Should people be forced to save for their retirement?

Today, everyone who joins the new national pension scheme is enrolled as their firm joins the scheme, but everyone also has the right to decide that they prefer jam today over jam tomorrow, and to say they’d rather not join.

They have to stay on top of this if they want to stay out – they get automatically enrolled again every three years – but it is still perfectly possible to choose to spend your own money as you want. You have to wonder how long it is going to stay that way.

Whenever I talk to people in government or at the big pensions firms about auto-enrollment, it is clear that in the end they expect the opt-out bit of the deal to disappear. And now a think tank – the Policy Exchange – has come out and actually said it.

Their report, which you can download, suggests that some 11 million people are “at risk of entering pensioner poverty when they retire.”

Their solution is a new ‘Help to Save’ scheme, which would “make it obligatory for people to save for their retirement by removing the opt-out in the existing auto-enrolment scheme, while also increasing individual contributions to pensions as their incomes rise over time.”

So, any rise in your pay would come with a compulsory rise in your pension contributions with the target savings rate being not 8% of your income as it is at the moment, but 12%. More ‘Force-to-Save’ than ‘Help-to-Save’ perhaps.

On one level this makes total sense and it is a system used in many other countries such as Australia. But you might say that (while it is hardly leaving our pensioners lounging in the lap of luxury), we already have a compulsory opt-in to a pensions system – we are absolutely obliged to pay endless income tax to cover our state pensions.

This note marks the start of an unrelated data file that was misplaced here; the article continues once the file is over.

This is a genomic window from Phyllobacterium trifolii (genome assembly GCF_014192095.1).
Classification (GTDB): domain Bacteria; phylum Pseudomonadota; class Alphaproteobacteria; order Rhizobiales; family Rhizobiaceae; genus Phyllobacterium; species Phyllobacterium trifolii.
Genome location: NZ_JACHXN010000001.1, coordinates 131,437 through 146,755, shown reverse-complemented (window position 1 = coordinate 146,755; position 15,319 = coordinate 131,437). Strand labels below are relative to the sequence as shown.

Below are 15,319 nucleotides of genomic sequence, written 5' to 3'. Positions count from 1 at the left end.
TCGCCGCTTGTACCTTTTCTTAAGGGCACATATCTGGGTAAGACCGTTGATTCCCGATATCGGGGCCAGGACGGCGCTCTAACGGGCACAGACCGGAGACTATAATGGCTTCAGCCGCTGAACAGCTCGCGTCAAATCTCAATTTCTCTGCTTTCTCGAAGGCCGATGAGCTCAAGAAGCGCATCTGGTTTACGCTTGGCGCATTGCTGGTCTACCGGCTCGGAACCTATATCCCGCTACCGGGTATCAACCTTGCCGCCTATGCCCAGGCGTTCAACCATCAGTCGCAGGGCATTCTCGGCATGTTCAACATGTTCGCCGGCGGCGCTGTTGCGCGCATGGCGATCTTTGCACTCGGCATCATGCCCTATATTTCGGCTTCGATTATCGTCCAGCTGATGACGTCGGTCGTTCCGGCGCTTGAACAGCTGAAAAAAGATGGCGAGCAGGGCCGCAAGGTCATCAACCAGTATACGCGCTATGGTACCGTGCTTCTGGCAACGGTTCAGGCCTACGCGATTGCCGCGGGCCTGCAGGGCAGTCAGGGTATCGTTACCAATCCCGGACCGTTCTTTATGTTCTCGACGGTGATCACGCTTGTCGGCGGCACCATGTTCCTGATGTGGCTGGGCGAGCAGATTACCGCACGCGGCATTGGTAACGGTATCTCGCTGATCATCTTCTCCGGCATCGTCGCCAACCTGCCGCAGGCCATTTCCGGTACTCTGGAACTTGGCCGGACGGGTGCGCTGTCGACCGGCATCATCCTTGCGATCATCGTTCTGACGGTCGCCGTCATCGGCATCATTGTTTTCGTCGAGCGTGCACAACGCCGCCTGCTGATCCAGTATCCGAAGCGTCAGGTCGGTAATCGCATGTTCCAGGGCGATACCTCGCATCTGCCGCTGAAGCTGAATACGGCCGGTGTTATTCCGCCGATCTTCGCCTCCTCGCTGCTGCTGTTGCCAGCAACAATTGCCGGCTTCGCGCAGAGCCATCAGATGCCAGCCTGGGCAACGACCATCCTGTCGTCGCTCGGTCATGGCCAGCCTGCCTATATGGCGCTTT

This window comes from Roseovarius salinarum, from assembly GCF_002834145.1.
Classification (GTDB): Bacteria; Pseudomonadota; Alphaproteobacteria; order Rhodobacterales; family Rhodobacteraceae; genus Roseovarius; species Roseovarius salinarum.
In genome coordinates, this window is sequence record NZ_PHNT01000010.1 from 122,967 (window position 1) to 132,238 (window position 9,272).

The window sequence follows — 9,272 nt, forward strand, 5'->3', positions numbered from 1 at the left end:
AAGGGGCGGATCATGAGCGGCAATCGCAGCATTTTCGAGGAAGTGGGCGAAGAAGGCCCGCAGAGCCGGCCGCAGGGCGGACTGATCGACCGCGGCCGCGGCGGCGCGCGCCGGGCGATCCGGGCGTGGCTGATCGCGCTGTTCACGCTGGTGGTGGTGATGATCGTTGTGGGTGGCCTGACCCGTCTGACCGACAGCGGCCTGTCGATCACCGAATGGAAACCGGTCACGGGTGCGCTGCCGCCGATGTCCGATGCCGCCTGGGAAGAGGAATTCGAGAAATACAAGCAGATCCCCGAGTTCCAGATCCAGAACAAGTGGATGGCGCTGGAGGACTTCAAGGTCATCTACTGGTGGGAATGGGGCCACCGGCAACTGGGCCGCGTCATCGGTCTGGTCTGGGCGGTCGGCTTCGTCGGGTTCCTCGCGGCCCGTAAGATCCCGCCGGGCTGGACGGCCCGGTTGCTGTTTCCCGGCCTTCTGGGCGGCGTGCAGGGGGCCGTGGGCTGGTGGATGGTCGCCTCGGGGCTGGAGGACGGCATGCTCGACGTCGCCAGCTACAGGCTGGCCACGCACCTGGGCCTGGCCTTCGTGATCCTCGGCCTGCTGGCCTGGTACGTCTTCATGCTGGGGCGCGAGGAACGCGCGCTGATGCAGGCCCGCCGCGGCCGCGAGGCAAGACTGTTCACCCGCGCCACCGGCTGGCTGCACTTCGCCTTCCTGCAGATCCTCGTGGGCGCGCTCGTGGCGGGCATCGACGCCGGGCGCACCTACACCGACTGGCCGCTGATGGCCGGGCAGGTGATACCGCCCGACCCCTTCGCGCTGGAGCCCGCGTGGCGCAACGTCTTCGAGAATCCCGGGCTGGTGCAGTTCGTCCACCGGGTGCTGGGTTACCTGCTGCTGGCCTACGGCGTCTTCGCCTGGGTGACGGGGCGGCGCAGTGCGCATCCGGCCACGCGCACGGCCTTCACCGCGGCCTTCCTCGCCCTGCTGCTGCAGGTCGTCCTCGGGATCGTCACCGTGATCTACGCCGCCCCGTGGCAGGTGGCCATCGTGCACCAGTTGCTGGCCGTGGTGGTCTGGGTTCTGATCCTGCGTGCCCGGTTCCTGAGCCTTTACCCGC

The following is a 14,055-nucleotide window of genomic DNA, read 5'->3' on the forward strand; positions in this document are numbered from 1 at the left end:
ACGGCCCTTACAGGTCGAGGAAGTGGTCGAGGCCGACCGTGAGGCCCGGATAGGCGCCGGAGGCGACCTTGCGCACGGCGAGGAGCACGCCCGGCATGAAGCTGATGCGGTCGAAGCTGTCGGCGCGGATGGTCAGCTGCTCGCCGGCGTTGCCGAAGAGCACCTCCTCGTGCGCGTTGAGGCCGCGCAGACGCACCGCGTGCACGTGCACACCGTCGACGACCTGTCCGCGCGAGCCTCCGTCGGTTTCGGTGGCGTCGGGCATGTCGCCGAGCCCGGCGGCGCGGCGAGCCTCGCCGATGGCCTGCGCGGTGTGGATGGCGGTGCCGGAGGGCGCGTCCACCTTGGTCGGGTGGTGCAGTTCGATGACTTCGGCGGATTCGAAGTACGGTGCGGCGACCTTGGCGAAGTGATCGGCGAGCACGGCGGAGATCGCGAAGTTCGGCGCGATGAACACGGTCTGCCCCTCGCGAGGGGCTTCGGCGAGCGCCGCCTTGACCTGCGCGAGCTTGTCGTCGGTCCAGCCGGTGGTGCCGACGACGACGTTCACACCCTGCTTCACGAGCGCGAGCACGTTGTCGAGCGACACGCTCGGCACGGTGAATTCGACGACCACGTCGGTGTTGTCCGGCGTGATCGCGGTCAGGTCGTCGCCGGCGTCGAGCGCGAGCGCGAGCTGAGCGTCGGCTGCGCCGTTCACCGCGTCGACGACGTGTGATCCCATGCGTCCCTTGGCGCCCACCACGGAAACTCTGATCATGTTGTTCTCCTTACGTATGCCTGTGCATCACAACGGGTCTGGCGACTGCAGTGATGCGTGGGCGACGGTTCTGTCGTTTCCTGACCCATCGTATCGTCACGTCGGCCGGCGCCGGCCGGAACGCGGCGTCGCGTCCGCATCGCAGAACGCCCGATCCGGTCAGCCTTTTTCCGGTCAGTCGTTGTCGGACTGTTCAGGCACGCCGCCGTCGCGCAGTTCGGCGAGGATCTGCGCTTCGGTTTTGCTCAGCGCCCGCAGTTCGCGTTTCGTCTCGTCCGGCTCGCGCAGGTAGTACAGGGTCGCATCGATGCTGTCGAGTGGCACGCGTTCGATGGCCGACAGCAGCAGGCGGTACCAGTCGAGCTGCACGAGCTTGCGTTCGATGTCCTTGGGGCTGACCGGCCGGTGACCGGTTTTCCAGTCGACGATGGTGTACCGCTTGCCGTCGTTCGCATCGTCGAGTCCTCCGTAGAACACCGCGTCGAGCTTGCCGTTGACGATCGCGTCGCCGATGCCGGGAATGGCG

Given that the minimum income a pensioner can sink to in the UK is about £7,500 a year (if you are on pension credits), you would think that would be enough on the compulsion front. Anything else is really just another form of financial repression – a way in which we are forced by the government to use our money as they want rather than as we want.

It would also provide our debt ridden state with a horrible temptation. How long do you reckon it would be before that huge pile of compulsory savings was mobilised to invest in government debt? (You know, to keep it safe.)

• While I’m not keen on the ‘force to save’ bit, the report does contain some interesting ideas on how we can improve the way we can draw down the savings we do have when we retire. It is worth reading for that bit.

  • Critic Al Rick

    What’s the point in saving into a Pension Pot when that Pot’s more than likely going to be raided by the thieving, kniving, unscrupulous, voracious Rich Parasites of the Quasi Public/Private Sector (incorporating Cartels, Pseudo Cartels, Monopolies, Pseudo Monopolies including Government)?

    Unless you’re a thieving, kniving, unscrupulous, voracious Rich Parasite of the Quasi Public/Private Sector (incorporating Cartels, Pseudo Cartels, Monopolies, Pseudo Monoplolies including Government.

  • Dr Feelgood

    I think this proves that Govt pensions are a ponzi scheme. Our pension money that we are paying in is being spent as we speak etc and not being put aside hence they are bringing in this scheme. Our country is run by crooks. Isn’t it obvious?

  • Critic Al Rick